Redditor oh-sneezeus says: "There are sometimes body parts in the storage area near your luggage (when they are flying transplants for hospitals). Also your pets are in the same area as well."

Thought your suitcase was safe in the hold? Redditor Legion3382, who works the ramp, confessed: "To elaborate on the body parts, we send full bodies on planes a lot. Some in caskets some not. Twice in the 7 years I've been doing this has 'fluid' leaked out of the boxes the bodies are in and got all over the luggage."

Redditor CreepyQ's story will put you off ever touching the seat belt again: "On a Delta flight a few months ago, I sat down and my seat belt felt wet. I smelled my hands ... and vomit. I asked the flight attendant if someone had thrown up in the seat before me, and she said: 'I’m sorry, I watched them clean it up three times. Disgusted, I asked for a different seat — nope, full flight. Couldn’t take a later, because we had my son and it was getting late. So, went to unbuckle my seat ... and little pieces of vomit fell out from the buckle on to my lap." He was, however, given bonus miles and free alcohol as compensation.
A Quora thread revealed that travellers should fly with their own headphones. One flight attendant revealed: "Next time you buy earphones, be aware that even if they are wrapped, they may not be new. Quite often, used earphones found on other flights are cleaned and repacked again. Make sure to bring your own headphones and don’t forget an aeroplane adaptor." Another former airline worker said: "Airlines who provide headphones hardly or even NEVER bother to replace the foamy-like ear parts. So please ALWAYS tear them once you use them just to make sure that they will replace them."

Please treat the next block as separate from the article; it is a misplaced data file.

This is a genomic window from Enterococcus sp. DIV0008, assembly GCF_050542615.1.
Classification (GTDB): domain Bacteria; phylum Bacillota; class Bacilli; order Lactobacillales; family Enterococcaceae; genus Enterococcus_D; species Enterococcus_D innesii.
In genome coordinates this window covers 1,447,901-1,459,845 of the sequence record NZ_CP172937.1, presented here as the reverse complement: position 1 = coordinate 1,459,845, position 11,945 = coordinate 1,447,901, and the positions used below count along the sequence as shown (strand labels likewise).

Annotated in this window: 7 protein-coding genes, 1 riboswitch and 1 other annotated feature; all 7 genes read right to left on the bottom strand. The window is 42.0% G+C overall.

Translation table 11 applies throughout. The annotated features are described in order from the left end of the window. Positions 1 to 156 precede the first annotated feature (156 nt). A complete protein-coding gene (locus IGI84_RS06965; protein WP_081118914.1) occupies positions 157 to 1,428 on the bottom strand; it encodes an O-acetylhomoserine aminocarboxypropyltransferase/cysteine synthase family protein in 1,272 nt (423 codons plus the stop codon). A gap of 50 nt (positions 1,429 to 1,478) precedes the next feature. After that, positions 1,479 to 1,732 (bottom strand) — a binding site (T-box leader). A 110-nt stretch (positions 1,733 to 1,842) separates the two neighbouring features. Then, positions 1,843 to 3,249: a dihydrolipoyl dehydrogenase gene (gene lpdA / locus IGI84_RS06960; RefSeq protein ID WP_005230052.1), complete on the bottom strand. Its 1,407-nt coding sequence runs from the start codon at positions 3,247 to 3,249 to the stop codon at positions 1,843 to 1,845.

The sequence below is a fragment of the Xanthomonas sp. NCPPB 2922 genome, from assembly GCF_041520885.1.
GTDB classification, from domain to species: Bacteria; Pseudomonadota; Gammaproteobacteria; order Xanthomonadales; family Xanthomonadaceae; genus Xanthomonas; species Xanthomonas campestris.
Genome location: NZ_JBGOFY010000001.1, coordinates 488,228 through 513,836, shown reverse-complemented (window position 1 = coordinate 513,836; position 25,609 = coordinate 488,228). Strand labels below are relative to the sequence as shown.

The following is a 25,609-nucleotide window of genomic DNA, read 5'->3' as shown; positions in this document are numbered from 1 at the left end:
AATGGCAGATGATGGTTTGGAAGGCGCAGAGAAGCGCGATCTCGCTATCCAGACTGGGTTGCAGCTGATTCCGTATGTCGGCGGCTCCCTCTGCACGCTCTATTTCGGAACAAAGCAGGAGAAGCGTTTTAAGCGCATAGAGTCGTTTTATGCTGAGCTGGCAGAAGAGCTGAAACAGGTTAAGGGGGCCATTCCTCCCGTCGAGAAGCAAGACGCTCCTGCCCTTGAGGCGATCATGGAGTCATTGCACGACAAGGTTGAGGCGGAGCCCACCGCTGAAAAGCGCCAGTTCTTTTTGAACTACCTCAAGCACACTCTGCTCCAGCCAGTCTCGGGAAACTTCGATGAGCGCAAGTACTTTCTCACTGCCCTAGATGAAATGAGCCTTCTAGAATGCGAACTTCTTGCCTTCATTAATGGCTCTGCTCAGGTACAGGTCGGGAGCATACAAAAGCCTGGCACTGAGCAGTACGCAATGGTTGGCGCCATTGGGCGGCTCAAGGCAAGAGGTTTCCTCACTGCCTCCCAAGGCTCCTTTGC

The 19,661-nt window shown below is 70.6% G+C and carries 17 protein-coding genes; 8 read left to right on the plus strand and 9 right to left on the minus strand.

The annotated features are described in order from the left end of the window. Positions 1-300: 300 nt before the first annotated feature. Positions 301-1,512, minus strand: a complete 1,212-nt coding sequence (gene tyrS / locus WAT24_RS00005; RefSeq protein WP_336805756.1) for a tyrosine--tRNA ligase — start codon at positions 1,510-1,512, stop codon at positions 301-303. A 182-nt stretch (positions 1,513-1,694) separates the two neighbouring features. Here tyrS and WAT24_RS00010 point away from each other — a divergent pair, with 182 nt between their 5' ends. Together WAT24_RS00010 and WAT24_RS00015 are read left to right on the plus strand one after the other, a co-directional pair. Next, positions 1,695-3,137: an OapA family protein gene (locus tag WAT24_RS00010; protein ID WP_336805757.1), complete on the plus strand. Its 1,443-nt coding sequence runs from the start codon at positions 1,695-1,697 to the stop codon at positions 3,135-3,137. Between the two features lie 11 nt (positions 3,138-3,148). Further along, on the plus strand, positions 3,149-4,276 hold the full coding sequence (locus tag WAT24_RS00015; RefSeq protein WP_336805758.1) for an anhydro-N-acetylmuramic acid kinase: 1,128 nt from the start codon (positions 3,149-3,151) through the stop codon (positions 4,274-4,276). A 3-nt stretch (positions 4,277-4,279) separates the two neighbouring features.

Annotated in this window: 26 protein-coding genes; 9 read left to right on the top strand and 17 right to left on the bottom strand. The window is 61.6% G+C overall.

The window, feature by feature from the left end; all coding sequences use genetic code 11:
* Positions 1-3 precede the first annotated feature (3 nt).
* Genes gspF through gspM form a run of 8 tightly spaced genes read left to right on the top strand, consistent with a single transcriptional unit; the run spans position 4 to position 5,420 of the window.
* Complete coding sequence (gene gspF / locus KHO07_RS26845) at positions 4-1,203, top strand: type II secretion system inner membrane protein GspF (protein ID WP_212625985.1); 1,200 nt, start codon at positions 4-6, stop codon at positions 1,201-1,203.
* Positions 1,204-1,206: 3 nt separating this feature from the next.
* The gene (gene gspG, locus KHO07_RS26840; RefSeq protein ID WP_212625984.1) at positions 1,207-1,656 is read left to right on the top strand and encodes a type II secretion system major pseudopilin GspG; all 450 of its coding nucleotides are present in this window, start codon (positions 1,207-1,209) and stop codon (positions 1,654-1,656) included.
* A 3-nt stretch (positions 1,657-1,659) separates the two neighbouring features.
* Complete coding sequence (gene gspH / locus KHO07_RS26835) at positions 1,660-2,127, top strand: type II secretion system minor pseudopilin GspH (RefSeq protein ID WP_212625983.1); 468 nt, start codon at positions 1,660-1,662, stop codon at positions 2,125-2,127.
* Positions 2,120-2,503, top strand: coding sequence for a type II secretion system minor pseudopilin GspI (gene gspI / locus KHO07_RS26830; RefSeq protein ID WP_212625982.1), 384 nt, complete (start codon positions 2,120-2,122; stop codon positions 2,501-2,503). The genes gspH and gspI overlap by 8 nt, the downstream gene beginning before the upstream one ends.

A former aviation journalist took to Reddit to reveal how the cabin crew get their revenge on rude passengers. "If you p**s off the cabin crew they will fart on you. The pressure on aircraft makes you naturally gassy and it's easy to puff one off in the face of an annoying git while bending down to speak to someone on the opposite side of the aisle."
Those tray tables are grubbier than you thought. According to Redditor seeyou_never they're a favourite spot for parents to change their baby's nappies. "DON'T CHANGE YOUR BABY'S DIAPER ON THE TRAY TABLE," the flight attendant says. "This also happens all the time. It's unsanitary and people use the tray table to eat, put their personal things on, etc."
Does your blanket smell like it's already been used? It probably has. A 2007 Wall Street Journal investigation found that airlines only cleaned the blankets once every 30 days. Unless they're visibly soiled, the blankets are reissued to other passengers and just because it's handed to you in plastic it doesn't mean it's new.